The Hunger Games

24 Mar

I’ve sat through a lot of ‘young adult’ adaptations over the past few years – from the mediocre Harry Potter series to the plain awful Twilight saga – and The Hunger Games trilogy, adapted from the bestselling novels by Suzanne Collins, is being touted as their successor in the business of harvesting the pocket money of so-called ‘tweens’. However, almost shockingly, The Hunger Games is actually good. I’d even go a bit further than that – it’s great!

Directed by Gary Ross (Seabiscuit), The Hunger Games is set in the futuristic, dystopian nation of Panem, named after the Roman method of subduing a population into harmless docility ‘panem et circenses’ or ‘Bread and Circuses’. Here, the entertainment takes the form of the titular Hunger Games where two young citizens (one male, one female) of each district, picked at random, are sent to participate in a televised fight to the death. The plot is quite evidently influenced by everything from the myth of Theseus to the aforementioned Ancient Rome to, controversially, the Japanese novel/film/manga Battle Royale. However, the film more than stands its ground, perhaps because its critique of reality television and themes dealing with oppressive, manipulative governments are worryingly timely.

The Hunger Games focuses on Katniss Everdeen, brilliantly played by Jennifer Lawrence who was Oscar-nominated for her role in Winter’s Bone, who volunteers to take the place of her younger sister and represent District 12 in the arena. Katniss is one of the most memorable heroines of recent memory – a relatable character who’s plight, whether it is the struggle keeping her family alive back home or her struggle to survive in the games, is emotionally engaging. In a time where heroines seem to purely exist as psychosexual objects, Katniss is a breath of fresh air. Joining her as the male tribute from District 12 is Peeta Mellark (Josh Hutcherson) who, unbeknownst to Katniss, has harboured a crush on her for several years – which, when revealed, clearly doesn’t please Katniss’ friend and hunting partner Gale (Liam Hemsworth).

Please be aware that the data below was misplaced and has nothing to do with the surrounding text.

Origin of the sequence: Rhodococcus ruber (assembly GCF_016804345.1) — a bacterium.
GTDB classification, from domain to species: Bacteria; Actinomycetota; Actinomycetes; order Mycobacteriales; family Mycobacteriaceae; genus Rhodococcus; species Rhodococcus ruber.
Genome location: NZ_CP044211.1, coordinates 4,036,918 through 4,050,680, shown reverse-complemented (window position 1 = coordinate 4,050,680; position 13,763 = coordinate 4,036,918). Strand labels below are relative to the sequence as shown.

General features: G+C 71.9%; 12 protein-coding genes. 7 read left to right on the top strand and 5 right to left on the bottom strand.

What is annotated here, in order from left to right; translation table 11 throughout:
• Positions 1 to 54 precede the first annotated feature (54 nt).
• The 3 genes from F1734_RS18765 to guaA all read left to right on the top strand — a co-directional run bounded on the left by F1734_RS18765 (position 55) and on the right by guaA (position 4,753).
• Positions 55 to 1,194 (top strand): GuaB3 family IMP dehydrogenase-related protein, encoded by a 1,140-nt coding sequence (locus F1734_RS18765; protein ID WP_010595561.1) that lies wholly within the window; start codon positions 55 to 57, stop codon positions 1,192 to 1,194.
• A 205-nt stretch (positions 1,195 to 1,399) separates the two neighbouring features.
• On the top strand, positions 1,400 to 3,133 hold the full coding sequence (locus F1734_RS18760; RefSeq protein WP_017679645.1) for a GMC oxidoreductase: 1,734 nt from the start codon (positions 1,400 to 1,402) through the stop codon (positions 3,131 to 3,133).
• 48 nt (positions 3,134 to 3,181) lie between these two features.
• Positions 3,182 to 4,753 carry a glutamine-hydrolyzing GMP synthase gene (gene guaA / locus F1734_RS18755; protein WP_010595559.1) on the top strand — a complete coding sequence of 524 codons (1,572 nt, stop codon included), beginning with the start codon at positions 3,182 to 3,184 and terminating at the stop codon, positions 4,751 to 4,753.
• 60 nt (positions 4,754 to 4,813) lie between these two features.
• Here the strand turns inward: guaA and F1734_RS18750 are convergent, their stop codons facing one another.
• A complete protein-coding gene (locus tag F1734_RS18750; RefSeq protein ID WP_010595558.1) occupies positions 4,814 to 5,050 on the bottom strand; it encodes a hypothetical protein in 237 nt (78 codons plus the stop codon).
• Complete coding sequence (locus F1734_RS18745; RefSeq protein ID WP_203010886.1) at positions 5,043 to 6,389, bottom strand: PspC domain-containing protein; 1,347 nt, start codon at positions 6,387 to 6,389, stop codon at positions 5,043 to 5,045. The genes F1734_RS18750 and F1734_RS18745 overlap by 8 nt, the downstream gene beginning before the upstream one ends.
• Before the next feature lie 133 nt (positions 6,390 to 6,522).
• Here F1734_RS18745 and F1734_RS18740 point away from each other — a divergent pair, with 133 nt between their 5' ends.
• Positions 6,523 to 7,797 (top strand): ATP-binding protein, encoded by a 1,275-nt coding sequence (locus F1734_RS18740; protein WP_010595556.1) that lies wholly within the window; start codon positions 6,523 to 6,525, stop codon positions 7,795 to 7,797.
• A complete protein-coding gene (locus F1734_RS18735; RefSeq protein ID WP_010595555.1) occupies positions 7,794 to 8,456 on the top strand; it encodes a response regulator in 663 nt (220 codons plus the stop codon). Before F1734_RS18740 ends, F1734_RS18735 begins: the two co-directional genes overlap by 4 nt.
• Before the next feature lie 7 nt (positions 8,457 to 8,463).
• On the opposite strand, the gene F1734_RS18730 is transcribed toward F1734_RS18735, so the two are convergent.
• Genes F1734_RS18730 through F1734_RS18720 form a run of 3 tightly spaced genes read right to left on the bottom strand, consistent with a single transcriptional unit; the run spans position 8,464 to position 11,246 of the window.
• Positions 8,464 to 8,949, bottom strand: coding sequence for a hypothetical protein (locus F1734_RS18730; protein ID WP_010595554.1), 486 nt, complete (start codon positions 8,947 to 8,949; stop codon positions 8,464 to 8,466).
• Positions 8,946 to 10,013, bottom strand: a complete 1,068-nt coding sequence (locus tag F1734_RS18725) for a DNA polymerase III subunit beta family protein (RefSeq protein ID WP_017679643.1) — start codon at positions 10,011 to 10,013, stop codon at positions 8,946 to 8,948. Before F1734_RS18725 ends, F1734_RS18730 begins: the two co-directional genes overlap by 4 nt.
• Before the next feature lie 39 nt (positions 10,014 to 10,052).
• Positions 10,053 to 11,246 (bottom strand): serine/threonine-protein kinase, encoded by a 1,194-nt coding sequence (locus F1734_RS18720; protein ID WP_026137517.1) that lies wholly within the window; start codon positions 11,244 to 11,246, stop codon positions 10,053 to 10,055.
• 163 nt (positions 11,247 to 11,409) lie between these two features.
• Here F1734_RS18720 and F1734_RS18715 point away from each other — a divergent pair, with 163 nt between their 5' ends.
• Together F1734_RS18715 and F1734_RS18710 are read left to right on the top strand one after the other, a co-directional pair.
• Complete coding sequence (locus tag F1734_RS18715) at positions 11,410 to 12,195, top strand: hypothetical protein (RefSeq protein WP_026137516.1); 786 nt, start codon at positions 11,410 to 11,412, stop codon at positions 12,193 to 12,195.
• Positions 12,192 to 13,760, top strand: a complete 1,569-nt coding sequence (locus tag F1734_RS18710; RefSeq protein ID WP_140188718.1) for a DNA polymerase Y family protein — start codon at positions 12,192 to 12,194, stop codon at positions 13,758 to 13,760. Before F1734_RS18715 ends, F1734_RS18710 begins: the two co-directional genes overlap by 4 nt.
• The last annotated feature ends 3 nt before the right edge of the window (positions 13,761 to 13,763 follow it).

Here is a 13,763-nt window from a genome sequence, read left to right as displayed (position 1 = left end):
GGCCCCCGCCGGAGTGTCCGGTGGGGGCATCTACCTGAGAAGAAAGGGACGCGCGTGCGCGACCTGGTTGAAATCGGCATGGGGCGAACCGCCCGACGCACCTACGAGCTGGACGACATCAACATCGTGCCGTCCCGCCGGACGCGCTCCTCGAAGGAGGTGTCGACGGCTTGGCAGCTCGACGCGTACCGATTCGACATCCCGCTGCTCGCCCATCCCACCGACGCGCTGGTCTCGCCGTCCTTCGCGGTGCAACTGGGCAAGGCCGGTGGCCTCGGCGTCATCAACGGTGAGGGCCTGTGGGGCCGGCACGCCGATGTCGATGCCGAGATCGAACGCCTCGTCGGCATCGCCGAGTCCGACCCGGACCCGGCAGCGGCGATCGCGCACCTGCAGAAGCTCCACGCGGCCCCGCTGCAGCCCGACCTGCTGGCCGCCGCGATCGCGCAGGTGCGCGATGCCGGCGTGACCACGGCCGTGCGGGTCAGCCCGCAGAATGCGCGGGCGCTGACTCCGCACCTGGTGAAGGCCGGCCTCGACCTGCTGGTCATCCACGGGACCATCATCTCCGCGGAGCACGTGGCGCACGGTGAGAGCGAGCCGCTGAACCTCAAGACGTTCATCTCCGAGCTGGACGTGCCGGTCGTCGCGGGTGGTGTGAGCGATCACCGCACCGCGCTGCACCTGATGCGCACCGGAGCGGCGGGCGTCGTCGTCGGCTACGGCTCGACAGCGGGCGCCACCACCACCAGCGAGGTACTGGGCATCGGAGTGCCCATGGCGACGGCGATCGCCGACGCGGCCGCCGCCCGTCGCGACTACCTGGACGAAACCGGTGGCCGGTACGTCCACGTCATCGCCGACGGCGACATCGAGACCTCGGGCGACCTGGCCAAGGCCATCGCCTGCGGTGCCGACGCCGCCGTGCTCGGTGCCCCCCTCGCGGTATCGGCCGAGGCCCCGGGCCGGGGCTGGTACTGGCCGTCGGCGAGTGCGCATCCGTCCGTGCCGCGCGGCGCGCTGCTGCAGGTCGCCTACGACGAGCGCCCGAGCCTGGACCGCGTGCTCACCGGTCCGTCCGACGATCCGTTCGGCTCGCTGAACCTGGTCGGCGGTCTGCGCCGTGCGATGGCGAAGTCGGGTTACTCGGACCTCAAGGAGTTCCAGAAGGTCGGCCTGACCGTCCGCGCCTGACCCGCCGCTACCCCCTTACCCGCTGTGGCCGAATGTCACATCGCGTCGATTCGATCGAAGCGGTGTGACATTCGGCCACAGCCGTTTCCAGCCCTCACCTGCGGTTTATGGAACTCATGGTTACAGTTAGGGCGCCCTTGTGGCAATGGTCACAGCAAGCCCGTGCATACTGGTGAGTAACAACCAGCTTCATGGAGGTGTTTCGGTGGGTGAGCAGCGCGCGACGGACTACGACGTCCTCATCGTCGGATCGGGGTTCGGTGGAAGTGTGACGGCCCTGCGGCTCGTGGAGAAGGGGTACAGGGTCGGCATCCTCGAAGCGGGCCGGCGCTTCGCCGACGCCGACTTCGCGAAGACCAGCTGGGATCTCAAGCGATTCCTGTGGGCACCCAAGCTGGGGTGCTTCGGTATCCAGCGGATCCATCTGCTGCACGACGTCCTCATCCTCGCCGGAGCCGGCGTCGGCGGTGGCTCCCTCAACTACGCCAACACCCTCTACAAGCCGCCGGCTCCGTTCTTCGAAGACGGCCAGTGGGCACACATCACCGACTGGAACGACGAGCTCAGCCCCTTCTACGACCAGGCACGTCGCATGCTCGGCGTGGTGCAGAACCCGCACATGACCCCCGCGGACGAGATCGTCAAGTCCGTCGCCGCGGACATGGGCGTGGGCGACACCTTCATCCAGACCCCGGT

Stylistically, the film is very impressive. Director Gary Ross has managed to envelope the film in an atmospheric malaise – an ominous tone of dread that manages to accentuate the most important themes that The Hunger Games deals with. In order to make the film suitable for it’s target PG-13/12A audience, the violence has been toned down but this has the effect of necessitating some stylish techniques in order to properly get the message across. The use of sound – or lack of – tautly conveys the fear and disorientation Katniss experiences; the handheld camera work during the games implants you into the arena, giving you an insight into the horrifyingly sadistic government tool as a contestant would experience it and the editing of certain scenes, such as the rebellion in District 11, made me think that it was Battleship Potemkin for the modern teenager.

The only negative I have regarding the film is that the CGI looked surprisingly primitive. In 2012, where entire films can be constructed from CGI, there really is no excuse for not managing to conjure up a convincing fire. The only explanation that I have is that they ran out of money but there was never any question that this film was going to be a resounding box-office success. However, unusually, this film is a blockbuster that is intelligent, interesting and very well-made. Time will tell if Ross manages to successfully adapt the two sequels which, as books, were noticeably weaker than the first entry but – as the menacing President Snow (Donald Sutherland) chillingly states, hope is the only thing stronger than fear.


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